I am delighted that Matthew Korpman has revived his blog, and even more so given the topic of his first post in more than a year is about Baby Yoda and apocrypha. He starts the post with this:
When my wife started to watch the show, she had expectations for many of the memes to appear in the actual episodes. She assumed that the dialogue in these memes was based, at least loosely, on actual things in the official show. Much to her surprise, almost everything she had already learned was entirely apocryphal.
That is so much like what happens with the Bible, such a great analogy.
I just finished (or at least, I hope I’ve finished) making revisions to a chapter I wrote about Star Wars and canon, and so this topic is very much on my mind.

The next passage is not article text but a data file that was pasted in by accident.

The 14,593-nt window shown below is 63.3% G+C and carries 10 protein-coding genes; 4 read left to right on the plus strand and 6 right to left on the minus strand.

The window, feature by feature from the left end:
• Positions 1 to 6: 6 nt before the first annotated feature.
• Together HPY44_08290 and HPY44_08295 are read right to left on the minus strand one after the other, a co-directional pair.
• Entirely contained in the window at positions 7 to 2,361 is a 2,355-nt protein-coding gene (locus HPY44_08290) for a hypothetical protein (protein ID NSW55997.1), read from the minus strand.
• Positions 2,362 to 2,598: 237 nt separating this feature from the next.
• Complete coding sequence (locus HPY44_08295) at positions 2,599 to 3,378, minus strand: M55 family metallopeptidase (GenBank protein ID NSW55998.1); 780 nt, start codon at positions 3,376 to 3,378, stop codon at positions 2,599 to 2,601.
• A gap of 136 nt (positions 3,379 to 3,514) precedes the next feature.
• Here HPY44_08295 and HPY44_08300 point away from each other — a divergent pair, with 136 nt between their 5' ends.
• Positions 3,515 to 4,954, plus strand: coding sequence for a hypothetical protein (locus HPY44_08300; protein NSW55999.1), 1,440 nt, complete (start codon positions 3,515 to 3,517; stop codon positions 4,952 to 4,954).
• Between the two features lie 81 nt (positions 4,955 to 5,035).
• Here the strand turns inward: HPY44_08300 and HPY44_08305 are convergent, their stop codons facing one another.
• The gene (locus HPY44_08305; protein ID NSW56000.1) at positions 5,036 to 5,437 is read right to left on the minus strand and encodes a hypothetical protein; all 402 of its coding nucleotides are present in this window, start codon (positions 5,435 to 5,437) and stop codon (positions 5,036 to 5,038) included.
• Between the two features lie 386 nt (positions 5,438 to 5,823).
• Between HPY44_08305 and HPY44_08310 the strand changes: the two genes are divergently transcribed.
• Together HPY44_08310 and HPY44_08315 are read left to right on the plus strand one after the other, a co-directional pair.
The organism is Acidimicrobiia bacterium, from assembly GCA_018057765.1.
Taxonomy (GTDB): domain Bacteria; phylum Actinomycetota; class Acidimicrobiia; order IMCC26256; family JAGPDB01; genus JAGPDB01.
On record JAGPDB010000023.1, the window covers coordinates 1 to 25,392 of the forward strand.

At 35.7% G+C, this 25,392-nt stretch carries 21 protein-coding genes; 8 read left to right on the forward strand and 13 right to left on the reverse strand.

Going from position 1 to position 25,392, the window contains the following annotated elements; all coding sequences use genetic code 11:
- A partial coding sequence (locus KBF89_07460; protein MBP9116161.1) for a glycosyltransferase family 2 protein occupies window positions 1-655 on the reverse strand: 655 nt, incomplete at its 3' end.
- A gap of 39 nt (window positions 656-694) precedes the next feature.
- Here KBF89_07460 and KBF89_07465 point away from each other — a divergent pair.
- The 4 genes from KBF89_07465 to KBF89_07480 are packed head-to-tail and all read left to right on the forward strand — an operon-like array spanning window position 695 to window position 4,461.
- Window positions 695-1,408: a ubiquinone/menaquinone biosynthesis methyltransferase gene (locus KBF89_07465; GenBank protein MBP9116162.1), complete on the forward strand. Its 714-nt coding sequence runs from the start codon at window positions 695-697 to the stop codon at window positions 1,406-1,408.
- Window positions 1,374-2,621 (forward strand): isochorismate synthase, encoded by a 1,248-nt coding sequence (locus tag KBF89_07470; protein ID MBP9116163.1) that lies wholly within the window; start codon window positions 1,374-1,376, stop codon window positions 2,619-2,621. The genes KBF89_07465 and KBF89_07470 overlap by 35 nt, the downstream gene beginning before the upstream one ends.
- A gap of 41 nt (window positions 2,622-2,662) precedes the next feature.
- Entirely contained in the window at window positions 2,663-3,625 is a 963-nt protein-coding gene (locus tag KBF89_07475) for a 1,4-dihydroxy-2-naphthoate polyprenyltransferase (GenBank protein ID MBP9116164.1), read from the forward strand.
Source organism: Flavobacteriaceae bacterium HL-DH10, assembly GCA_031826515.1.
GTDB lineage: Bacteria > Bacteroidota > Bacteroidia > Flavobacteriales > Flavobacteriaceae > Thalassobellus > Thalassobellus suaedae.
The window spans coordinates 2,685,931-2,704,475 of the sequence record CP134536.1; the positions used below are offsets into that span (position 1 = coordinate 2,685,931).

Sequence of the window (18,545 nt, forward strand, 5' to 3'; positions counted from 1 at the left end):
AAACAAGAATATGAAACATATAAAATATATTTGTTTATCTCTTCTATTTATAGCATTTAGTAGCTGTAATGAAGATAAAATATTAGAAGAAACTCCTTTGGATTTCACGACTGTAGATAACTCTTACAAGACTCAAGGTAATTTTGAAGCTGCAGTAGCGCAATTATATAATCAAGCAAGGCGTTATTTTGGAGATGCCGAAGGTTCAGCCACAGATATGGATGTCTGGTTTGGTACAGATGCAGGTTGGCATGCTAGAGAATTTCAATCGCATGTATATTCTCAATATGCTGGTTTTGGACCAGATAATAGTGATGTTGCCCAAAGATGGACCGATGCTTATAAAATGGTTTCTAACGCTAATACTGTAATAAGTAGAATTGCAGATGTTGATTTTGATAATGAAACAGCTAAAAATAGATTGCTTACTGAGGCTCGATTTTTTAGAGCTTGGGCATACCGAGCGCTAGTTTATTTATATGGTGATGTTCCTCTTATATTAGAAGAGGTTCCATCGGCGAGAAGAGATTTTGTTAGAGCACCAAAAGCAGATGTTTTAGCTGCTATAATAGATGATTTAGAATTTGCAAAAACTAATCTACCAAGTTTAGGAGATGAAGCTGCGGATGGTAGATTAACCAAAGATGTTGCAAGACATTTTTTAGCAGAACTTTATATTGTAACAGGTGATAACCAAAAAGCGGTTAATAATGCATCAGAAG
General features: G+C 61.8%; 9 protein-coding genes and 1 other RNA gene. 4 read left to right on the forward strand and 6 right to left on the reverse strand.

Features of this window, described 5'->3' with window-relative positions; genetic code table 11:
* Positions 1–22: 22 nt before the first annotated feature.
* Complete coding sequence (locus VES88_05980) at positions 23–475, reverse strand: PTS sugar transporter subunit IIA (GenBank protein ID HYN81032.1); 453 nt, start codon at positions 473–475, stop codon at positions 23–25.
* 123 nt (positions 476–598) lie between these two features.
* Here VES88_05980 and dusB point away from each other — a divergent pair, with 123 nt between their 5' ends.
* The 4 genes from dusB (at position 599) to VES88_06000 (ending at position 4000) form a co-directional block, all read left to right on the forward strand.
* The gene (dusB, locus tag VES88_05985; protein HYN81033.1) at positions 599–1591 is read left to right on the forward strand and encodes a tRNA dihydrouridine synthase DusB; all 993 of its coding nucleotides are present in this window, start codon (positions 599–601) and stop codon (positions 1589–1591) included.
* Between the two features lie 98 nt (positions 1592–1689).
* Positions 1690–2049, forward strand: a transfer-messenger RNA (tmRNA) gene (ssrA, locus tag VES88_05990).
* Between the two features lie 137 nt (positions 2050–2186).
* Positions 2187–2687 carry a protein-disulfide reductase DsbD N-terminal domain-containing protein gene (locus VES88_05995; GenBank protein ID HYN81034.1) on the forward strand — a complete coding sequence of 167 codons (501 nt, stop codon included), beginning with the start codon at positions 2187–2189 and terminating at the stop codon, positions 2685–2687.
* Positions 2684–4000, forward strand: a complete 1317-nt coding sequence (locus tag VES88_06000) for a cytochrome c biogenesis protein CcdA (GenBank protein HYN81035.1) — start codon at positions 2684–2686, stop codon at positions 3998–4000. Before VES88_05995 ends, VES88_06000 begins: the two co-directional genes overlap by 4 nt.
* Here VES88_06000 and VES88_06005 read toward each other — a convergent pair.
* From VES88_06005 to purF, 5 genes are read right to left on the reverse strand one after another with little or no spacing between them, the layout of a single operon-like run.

Of related interest, IO9 had news about our fascination with canon and a possible negative impact thereof (which I recommend reading with the Bible rather than Star Wars in view if you’re interested in the former rather than the latter), the promise of a Mandalorian documentary, and a detailed look at the Mandalorian’s ship. On the use of canon in the textual sense, see this post by Ed Gallagher. See also this one from Eddie Arthur:
And if you Google “canon” and “Baby Yoda” you find this meme:
Also related to canonicity, authenticity, and the like:
The first of the above posts, about assigning to students to write Ancient Near Eastern Mythology Fan Fiction, will have applicability to those who teach all sorts of topics related to ancient literature. The second is about the use of terminology related to illegitimacy of parentage as a metaphor for inauthentic literature, with some exploration of the implications of using that kind of language.